Metal recyclers in the greater San Fernando Valley region are concerned that new state regulations may drive them out of business.
So much so, in fact, that two, Express Metals Recycling in Sun Valley and Pacific Auto Recycling Center in Lancaster, have joined up with one of the largest private recycling firms in the Central Valley to petition the U.S. Environmental Protection Agency to rescind the state’s ability to enforce the federal Resource Conservation and Recovery Act, or RCRA, and assume responsibility for implementing RCRA and the federal hazardous waste program in California.
Under current regulations, recyclers can shred metal and remove it from products such as cars and appliances and not have to worry about additional oversight by the state Department of Toxic Substance Control. Under the proposed regulations, the shredded metal would be considered a hazardous waste, making it subject to additional scrutiny by the department.
At stake for the recyclers is an increased cost in doing business; new permits will have to be obtained that could run into thousands of dollars and there could be land assessments done as well as increased operating costs in the event of training.
The substance control department filed with the state Office of Administrative Law on Oct. 15 emergency requirements reclassifying metal shredder aggregate as a hazardous waste.
Maureen Gorsen, an attorney in the Los Angeles office of law firm Sidley Austin, said that the department was “off the reservation” with its proposed regulations.
“They are doing things that are completely contradictory to RCRA and we would like (the EPA) to revoke their authority to review it,” Gorsen said.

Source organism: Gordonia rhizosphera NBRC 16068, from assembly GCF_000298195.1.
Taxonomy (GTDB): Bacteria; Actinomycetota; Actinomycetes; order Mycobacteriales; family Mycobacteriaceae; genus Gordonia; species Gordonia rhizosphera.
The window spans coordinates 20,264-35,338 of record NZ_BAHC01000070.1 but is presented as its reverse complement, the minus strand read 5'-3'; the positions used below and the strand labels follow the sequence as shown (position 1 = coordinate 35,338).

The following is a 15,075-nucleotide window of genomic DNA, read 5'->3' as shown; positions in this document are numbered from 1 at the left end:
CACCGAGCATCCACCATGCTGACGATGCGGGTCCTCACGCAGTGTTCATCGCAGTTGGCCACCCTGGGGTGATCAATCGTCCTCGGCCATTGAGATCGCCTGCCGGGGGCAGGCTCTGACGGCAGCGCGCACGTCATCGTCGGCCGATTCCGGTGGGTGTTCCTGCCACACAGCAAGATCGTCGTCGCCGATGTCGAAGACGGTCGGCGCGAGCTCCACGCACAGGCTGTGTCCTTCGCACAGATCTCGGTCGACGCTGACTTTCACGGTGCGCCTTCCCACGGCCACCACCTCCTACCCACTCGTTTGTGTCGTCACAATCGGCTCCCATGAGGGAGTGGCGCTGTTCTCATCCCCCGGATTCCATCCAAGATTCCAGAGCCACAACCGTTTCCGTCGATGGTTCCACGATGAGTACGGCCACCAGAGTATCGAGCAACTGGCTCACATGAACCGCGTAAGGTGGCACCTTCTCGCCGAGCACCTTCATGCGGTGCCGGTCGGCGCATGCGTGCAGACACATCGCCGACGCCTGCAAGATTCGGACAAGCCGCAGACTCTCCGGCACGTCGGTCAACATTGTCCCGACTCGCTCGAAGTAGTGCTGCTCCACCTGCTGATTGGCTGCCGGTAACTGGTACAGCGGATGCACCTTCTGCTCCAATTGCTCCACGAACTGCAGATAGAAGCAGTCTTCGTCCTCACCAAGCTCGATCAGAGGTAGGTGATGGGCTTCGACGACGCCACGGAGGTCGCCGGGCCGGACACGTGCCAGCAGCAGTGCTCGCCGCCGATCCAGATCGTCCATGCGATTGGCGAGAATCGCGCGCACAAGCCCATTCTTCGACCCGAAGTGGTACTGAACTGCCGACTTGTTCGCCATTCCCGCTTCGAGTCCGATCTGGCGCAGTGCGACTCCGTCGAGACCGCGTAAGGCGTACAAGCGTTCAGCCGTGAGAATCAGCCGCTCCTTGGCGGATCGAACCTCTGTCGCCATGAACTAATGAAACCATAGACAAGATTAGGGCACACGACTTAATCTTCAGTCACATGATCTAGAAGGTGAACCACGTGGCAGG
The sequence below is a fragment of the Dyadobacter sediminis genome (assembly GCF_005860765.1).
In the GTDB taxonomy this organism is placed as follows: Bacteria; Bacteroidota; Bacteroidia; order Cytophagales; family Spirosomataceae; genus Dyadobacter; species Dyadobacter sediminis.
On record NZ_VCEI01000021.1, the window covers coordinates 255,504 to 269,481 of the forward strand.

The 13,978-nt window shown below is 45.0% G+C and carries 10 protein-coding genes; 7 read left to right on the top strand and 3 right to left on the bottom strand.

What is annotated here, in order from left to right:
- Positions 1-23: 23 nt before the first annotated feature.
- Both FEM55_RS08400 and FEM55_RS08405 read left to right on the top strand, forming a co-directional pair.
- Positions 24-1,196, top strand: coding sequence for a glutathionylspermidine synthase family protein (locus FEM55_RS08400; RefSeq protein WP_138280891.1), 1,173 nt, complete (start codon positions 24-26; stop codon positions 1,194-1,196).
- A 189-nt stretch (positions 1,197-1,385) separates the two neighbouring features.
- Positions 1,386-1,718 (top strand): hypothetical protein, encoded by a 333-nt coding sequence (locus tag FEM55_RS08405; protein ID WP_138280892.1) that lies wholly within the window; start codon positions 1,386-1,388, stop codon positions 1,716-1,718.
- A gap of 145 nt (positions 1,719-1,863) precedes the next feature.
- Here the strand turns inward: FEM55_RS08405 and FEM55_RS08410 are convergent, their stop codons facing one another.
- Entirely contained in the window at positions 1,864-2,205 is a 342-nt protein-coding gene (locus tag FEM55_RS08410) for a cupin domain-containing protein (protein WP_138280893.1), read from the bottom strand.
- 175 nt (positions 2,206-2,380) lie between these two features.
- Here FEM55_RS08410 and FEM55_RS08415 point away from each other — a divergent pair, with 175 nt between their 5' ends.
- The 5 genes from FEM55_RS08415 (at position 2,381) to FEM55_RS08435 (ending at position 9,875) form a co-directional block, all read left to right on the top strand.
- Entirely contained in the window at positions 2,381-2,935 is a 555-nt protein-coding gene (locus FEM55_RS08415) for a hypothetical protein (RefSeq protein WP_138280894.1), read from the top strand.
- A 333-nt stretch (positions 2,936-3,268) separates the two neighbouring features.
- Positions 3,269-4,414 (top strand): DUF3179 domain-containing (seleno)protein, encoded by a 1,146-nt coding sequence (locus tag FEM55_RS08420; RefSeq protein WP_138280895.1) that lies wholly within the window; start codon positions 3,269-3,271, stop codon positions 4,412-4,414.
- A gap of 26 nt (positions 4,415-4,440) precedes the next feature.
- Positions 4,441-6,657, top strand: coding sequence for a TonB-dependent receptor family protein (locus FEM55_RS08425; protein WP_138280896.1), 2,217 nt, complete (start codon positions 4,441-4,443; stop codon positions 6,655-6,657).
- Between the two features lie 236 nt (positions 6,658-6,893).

Gorsen, a former director of the substance control department, represents the three metal recyclers with their petition.
Mitchell Kramar, owner of Kramar’s Iron & Metal Inc. in the east San Fernando Valley, said the proposed regulations would be very costly to recyclers like himself as they are basically redefining scrap metal.
“The overall regulations hurt the industry and will have an impact on the economy and will hurt the environment if companies like mine cannot shred anymore,” Kramar said.
With respect to the increased costs, Kramar said “I do not even know the full extent because it is still in the early stages of what they want to do.”
But in an email to the Business Journal, a department spokesman said that it is only aware of nine facilities in the state that conduct metal shredding activities.
“The revised emergency regulations are specific to, and will affect only, these facilities,” the spokesman wrote in the email. “Scrap metal recycling facilities that do not conduct metal shredding activities will not subject to any new regulatory requirements under this proposal.”
Both Gorsen and Kramar disagreed with the department.
“There are a lot more than nine facilities,” Kramar said in an email. “They just don’t know about them yet.”